On Saturday 17 March, as part of the fourth annual Cairo Jazz Festival 2012, Han Bennink played his final notes before taking his flight back to his homeland, Holland.
Born in Zaandam near Amsterdam in 1942, Bennink began tapping out rhythms on his kitchen chair. Shortly after, his father, an orchestra percussionist, supplied him with conventional outfits, yet Bennink "never lost his taste for coaxing sounds from unlikely objects he finds backstage at concerts" the versatile artist expresses in his biography.
This year, the Cairo Jazz Festival awarded the Dutch drummer for his 50 years worth of contributions to the modern jazz scene, awarding him a lifetime achievement trophy.
The River Hall, in the Cairo Jazz Festival’s venue at El Sawy Culturewheel, where Bennink's concert was held last night, was totally empty prior to his jazz concert, except for the musicians jamming before the night's big gig.
From among the upbeat melodies, Bennink emerges from the stairs up onto to a small terrace overlooking the Nile - with a big smile.
"I am more than pleased with the level of talented young Egyptians I have met on my short visit to Cairo," he expresses to Ahram Online. "And especially the children of Darb Al Ahmar music school who joined our workshop on yesterday," he says.
Children of Darb Al Ahmar have been an inspiration to the 69-year-old musician with their improvised Egyptian tunes. "It was as if the children of Darb and Bennink had this music session rehearsed ahead of the performance," says one of the participants in the workshop.
Four students of the Darb Al Ahmar music school joined him on stage with duff and riq (Middle Eastern drums) and after a few beats the Dutch drummer harmoniously joined the oriental tunes and beats of the Egyptian young talents in his drum circle.
Bennink believes that improvisation in music is essential. "Art, and especially music, does not have any boundaries or rules - improvisation is a gift," he says. "As a Dutch musician and artist I often resort to Germany, the US, among other cultures to create music compositions."
Renowned worldwide for being unfashionable and multi-faceted in the jazz scene, Bennink has been playing drums since the 1960s, backing great jazz musicians, including the American Dexter Gordon, Sonny Rollins and Eric Dolphy on their visits to Holland in 1962. Onwards, he started playing free jazz. Throughout his long jazz journey, Bennink always referred to Egyptian music giants like, Om Kalthoum, for his inspiration.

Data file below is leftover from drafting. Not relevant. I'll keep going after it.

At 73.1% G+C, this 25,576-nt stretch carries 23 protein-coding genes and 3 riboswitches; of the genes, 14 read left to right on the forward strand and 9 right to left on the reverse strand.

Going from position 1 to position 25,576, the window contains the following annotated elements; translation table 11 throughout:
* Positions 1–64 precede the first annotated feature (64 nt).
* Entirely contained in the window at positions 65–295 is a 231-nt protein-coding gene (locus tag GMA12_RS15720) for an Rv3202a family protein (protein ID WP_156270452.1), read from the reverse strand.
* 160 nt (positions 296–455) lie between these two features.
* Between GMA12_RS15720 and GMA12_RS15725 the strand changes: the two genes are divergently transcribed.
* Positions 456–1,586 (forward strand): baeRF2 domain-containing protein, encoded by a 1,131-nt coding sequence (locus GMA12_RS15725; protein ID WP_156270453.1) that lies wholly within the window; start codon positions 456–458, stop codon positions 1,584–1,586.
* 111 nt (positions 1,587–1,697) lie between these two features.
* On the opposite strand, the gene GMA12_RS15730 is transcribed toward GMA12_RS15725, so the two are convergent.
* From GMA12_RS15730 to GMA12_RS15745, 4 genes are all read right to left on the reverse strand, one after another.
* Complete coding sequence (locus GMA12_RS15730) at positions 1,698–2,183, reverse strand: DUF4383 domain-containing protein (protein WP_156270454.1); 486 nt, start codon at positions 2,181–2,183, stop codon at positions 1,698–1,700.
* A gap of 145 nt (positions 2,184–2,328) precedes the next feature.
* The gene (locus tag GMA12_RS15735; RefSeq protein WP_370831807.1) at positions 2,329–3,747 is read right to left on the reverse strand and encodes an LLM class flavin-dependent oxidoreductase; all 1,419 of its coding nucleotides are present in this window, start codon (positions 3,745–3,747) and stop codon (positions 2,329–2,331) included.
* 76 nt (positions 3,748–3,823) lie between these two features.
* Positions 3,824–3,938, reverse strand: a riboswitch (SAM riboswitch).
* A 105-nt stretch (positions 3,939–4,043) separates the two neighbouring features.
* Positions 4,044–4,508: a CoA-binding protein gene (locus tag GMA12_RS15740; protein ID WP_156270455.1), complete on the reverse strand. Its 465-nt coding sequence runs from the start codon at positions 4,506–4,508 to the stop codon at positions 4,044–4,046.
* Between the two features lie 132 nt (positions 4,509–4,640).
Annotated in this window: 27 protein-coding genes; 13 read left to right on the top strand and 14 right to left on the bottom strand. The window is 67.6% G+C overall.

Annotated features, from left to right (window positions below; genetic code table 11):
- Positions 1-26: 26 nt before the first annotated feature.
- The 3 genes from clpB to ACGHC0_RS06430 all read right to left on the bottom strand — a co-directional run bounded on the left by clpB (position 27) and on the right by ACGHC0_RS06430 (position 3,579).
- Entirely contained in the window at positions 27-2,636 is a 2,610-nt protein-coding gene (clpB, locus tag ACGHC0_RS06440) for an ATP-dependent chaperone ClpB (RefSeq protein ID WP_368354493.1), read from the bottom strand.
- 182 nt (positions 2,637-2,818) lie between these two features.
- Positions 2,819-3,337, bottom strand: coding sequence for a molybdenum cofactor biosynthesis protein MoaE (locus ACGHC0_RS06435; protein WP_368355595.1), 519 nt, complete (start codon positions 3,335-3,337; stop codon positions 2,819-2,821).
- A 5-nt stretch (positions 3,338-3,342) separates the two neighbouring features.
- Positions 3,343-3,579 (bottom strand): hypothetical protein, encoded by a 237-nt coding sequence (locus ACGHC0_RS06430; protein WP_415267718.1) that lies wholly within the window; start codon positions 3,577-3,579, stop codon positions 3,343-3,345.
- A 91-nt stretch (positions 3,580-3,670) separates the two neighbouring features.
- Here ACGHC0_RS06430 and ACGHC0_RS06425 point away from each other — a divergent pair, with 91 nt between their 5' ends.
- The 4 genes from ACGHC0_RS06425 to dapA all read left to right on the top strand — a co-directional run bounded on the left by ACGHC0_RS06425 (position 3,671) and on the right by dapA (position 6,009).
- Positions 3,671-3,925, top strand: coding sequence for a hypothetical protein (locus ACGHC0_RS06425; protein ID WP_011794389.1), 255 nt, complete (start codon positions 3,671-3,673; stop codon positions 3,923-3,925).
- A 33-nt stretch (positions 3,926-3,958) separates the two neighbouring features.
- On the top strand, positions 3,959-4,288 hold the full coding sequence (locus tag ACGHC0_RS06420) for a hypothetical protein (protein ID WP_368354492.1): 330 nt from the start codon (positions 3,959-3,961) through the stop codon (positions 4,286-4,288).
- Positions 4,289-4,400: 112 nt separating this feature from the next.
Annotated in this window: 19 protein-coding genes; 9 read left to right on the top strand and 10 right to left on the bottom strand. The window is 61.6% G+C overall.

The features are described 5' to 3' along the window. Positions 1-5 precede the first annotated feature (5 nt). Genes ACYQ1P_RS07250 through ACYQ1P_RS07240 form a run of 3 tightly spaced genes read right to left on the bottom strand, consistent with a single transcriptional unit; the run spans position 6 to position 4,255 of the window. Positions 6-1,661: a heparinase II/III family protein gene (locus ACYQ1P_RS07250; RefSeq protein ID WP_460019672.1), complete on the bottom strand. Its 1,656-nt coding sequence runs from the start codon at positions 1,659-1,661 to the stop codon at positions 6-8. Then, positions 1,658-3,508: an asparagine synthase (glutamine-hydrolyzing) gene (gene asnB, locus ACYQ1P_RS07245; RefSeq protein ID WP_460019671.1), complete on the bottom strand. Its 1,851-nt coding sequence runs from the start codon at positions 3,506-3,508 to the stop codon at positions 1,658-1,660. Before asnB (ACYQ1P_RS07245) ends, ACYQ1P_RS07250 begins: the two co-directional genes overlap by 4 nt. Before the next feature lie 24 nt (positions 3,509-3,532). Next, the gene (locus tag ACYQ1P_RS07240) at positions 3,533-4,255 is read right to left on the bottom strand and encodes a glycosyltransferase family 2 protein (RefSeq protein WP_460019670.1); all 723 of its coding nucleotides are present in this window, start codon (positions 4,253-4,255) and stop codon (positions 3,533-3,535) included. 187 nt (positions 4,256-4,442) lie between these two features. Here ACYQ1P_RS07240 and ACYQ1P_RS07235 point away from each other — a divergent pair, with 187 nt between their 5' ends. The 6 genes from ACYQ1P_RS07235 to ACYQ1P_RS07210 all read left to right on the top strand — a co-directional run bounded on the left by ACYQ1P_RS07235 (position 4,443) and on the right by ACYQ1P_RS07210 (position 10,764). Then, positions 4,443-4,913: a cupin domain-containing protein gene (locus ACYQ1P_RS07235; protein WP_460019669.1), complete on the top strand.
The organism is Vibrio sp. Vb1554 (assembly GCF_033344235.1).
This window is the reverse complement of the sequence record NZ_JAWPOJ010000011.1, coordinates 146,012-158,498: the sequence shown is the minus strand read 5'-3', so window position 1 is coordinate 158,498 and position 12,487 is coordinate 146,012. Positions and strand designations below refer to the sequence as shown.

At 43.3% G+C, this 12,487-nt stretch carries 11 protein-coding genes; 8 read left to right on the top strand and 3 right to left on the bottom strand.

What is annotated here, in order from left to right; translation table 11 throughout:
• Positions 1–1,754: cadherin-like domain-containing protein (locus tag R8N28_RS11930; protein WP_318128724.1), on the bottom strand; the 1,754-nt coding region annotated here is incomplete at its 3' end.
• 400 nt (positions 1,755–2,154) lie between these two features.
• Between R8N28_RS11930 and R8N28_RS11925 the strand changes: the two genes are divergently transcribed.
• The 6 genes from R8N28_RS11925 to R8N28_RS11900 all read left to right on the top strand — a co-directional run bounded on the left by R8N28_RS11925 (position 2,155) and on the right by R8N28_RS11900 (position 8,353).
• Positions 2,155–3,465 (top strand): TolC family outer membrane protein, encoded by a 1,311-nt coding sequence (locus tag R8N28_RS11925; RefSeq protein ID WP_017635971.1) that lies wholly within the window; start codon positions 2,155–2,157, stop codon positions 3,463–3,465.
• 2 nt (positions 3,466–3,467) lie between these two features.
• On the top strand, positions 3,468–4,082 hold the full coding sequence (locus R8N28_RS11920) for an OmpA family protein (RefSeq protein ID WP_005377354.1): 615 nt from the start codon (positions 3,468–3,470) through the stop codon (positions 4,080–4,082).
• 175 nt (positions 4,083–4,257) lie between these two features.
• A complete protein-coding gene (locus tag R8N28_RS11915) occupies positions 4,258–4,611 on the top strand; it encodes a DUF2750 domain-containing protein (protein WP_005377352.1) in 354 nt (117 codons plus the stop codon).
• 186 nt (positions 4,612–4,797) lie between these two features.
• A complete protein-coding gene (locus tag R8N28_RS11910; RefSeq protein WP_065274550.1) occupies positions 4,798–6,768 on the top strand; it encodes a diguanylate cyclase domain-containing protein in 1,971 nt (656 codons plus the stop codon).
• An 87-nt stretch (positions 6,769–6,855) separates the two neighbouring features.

"I favour Om Kalthoum and to this day I listen to this great singer regularly," he says.
"Egypt is a diversified culture and the richest of all nations dating back to thousands of years before Christ, so improvisation to blend in all those cultures is a must; and music is what best expresses this culture," Bennink believes.
According to his biography, Bennink's recordings from the 1980s include sessions with Mengelberg's ICP Orchestra (where he currently works), South African bassist Harry Miller, soprano saxophonist Steve Lacy, trombonists Roswell Rudd and George Lewis and big-bandleaders Sean Bergin and Andy Sheppard.
In the1990s, Bennink recorded duos with among others pianists, such as Mengelberg, Irene Schweizer and Myra Melford. Guitarist Eugene Chadbourne, trumpeter Dave Douglas and tenor saxophonist Ellery Eskelin.
From 1988 to '98 Bennink's main vehicle was Clusone 3, with saxophonist and clarinetist Michael Moore and cellist Ernst Reijseger - a band noted for its freewheeling mix of swinging jazz standards, wide-open improvisation and tender ballads. Clusone played Europe and North America, West Africa, China, Vietnam and Australia, and recorded five CDs for Gramavision, Hat Art and Ramboy.
Bennink's artistic being branched out into visual arts as well as music since his teens. He attended art school in the 1960s. Today, he often makes sculptures from objects he finds, which may include broken drumheads and sticks.
Often, Bennink designs the LP and CD covers on which he collaborated on, musically. Bennink is represented by Amsterdam's Galerie Espace, and has been the subject of several one-man shows, including one at the Gemeente Museum in Hague in 1995.
Since 2008 Han Bennink has his own Han Bennink Trio consisting of Han Bennink, Joachim Badenhorst on clarinet and Simon Toldam on piano.
From kitchen chairs to outspoken canvases, today Bennink is one of the most versatile and diverse artists the world has seen.
For more on Cairo's artistic scene follow our page Ahram Online: Arts and Culture and @AhramOnlineArts